Johannesburg Zoo’s New Borns: July-August 2010

Johannesburg Zoo is buzzing with baby animals. In the last two months, the zoo has had twenty one new-borns, taking the number of animal babies to seventy one in 2010. Babies born in the last two months include: Cape Buffalo, Sitatunga (2), Porcupine, Blue Duiker, Nyala (3), Bapedi Sheep (2), Marabou Stork (2), Spotted Deer, Bush Buck (3), pygmy goat, Scimitar Horned Oryx and Barbary sheep. The first eight months of the year have been a busy breeding season, which indicates that animals are well cared for. Below, please find additional information on the above mentioned babies.

Cape Buffalo
A healthy male calf was born on the 4th of July 2010. It was born in the night, and found by keepers when they called in for duty in the morning. At the zoo buffaloes normally give birth outside their night rooms.

Buffalo calves are a split image of adults just tiny in size. The new calf weighs fifty kilograms and lives on mother’s milk. It will continue as such until the age of three months, when it will be introduced to lucerne, boskos and teff, a diet used by the rest of the herd. Both keeper (Richard Shirinda) and the buffalo herd are delighted with the birth, even though; there are already signs of rivalry with the young sibling, Julius, which was born last year. It has been spotted trying to prevent the young one from getting milk from its mother. Richard has since separated the cow and its new born from the rest of the herd to protect the young one. Buffalos give birth after 11 months and calves become independent at the age of one year and six months.

Buffalos, similar to the rest of the Big Five, are threatened by poaching and as a result its population is declining

Sitatunga
Another notable birth was that of three male Sitatunga calves, which were born on the 14th of August 2010. The zoo has not had a Sitatunga birth in the last six months. A Sitatunga birth is not only significant to the zoo but to the greater conservation fraternity. This is because they are endangered, with very few left in the wild. The zoo has a sizeable herd of twenty two.

A Sitatunga calf has impressive survival skills, similar, to other buck, the calf can stand and even start running immediately after birth. Both parents are however protective of the young in the wild. The cow will hide its new born in the reeds and graze away from the location so that predators do not spot the baby. The zoo’s calves weigh about three kilograms each and look similar to their mothers with a reddish colour. However, the colour is expected to change to grayish which is the male colour and it will also grow horns when it is older. The calves feed on mother’s milk and will continue to do so until it is three months.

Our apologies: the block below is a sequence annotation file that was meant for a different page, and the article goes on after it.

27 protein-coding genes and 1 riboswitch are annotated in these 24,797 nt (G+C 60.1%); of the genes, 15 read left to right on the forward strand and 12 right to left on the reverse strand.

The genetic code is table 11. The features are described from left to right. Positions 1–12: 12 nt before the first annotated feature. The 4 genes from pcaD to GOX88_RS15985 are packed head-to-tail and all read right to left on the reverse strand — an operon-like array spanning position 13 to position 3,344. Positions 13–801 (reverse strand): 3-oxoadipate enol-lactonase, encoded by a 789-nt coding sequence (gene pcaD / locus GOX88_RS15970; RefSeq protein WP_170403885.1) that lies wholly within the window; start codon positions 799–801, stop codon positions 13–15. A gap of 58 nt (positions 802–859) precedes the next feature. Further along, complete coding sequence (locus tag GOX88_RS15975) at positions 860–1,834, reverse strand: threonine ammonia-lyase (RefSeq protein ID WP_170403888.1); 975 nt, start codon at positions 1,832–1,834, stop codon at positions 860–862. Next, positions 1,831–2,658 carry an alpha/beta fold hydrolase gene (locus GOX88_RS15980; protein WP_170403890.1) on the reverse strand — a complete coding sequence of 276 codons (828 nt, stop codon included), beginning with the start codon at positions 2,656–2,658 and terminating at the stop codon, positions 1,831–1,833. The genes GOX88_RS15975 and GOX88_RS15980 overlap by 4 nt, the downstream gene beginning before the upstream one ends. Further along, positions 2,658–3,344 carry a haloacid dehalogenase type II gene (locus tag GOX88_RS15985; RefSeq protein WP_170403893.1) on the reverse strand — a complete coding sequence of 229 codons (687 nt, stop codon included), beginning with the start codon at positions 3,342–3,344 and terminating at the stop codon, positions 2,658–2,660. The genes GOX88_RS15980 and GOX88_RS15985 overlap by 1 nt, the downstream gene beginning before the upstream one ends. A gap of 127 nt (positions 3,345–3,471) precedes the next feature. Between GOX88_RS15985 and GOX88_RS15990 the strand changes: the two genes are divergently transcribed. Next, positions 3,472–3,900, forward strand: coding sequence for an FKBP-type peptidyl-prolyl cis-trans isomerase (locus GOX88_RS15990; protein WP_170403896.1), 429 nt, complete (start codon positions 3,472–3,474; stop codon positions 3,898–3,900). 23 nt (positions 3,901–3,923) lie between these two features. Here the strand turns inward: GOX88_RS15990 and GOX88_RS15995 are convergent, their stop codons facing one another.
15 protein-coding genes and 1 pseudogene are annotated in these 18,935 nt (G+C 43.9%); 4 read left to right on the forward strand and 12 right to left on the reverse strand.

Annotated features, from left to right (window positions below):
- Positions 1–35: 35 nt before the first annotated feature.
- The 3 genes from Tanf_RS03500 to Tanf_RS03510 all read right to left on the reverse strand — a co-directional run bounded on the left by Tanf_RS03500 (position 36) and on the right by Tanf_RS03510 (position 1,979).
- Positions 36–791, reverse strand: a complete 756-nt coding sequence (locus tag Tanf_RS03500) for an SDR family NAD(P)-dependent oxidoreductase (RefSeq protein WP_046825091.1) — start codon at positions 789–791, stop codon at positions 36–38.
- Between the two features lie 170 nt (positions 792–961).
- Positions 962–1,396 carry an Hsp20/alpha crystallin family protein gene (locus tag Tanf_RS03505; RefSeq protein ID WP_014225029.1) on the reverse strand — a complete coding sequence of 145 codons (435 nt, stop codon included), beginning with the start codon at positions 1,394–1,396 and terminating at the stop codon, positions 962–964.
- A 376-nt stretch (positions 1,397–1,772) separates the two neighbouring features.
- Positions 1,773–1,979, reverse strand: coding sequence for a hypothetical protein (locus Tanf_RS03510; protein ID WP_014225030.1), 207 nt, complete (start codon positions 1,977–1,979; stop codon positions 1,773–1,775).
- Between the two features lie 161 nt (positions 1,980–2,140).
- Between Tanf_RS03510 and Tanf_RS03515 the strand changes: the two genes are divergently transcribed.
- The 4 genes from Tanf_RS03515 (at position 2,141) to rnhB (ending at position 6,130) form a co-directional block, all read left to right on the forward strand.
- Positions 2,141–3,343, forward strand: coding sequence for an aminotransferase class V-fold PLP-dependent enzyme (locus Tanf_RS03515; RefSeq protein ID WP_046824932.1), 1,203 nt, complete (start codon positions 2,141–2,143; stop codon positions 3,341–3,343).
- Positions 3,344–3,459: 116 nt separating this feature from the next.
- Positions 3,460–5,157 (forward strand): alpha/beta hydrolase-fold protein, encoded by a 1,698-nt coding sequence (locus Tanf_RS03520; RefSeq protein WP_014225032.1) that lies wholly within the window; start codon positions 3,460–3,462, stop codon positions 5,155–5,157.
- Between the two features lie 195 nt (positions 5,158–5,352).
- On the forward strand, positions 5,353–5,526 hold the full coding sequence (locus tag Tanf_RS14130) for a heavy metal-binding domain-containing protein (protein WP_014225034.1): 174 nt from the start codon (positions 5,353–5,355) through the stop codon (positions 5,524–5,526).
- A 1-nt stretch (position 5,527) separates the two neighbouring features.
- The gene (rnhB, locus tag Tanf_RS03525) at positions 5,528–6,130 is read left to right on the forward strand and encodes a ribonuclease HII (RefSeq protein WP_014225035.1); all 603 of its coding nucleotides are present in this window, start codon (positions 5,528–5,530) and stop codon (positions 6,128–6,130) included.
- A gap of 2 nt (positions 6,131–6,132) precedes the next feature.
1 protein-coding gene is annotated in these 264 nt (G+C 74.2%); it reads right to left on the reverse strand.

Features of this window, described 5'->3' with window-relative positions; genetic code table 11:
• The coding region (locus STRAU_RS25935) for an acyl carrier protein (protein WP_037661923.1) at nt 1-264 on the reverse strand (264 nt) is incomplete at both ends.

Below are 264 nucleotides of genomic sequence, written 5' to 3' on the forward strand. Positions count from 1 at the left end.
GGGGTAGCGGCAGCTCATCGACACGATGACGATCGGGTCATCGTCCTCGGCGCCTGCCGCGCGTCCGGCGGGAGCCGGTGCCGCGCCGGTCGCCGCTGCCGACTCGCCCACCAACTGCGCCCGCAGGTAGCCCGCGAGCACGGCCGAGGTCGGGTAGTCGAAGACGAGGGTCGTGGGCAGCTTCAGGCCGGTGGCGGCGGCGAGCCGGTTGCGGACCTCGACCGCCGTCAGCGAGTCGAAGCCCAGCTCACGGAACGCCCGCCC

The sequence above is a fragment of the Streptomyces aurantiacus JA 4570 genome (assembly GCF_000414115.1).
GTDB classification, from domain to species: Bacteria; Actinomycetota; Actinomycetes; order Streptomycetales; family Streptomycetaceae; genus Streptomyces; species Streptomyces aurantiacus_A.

Sitatungas are semi-aquatic and need to spend a fair amount of time in the water, otherwise their hoofs crack. That is why they like to spend time swimming. To provide for this, the zoo, has not only built a dam in their enclosure but also keeps the rest of the enclosure wet and also provided a feeding bin, which has a through filled with oil. The oil helps with lubricating Sitatunga hoofs, so everytime they feed, they also lubricate their hoofs.

Scimitar horned Oryx
On the 10th of August 2010, a female Scimitar Horned Oryx was born at the zoo, bringing the number of the herd to thirteen. The newborn was born healthy, but typical of the species, the new born needed close attention from it mother for five days, as it was rests a lot in this time.. The new born feeds on milk until it is four months and it expected to switch to lucerne and pellets- the food fed to adults shortly thereafter. Scimitar Horned Oryx are semi dessert animals and they can use their horns to dig for water.

All of the above are already on view and visitors should be able to spot them whilst visiting the zoo. An enclosure that has a baby is identified with a stuck-on triangular baby flag.

You are invited to do a story and take photographs on the animal babies. Should you be interested, please make arrangements with Lillian Manyaka on 011 646 2000 ext 260

Prepared by Lillian Manyaka and issued by Letta Madlala, Brand & Communications Manager on behalf of the Johannesburg Zoo. END.


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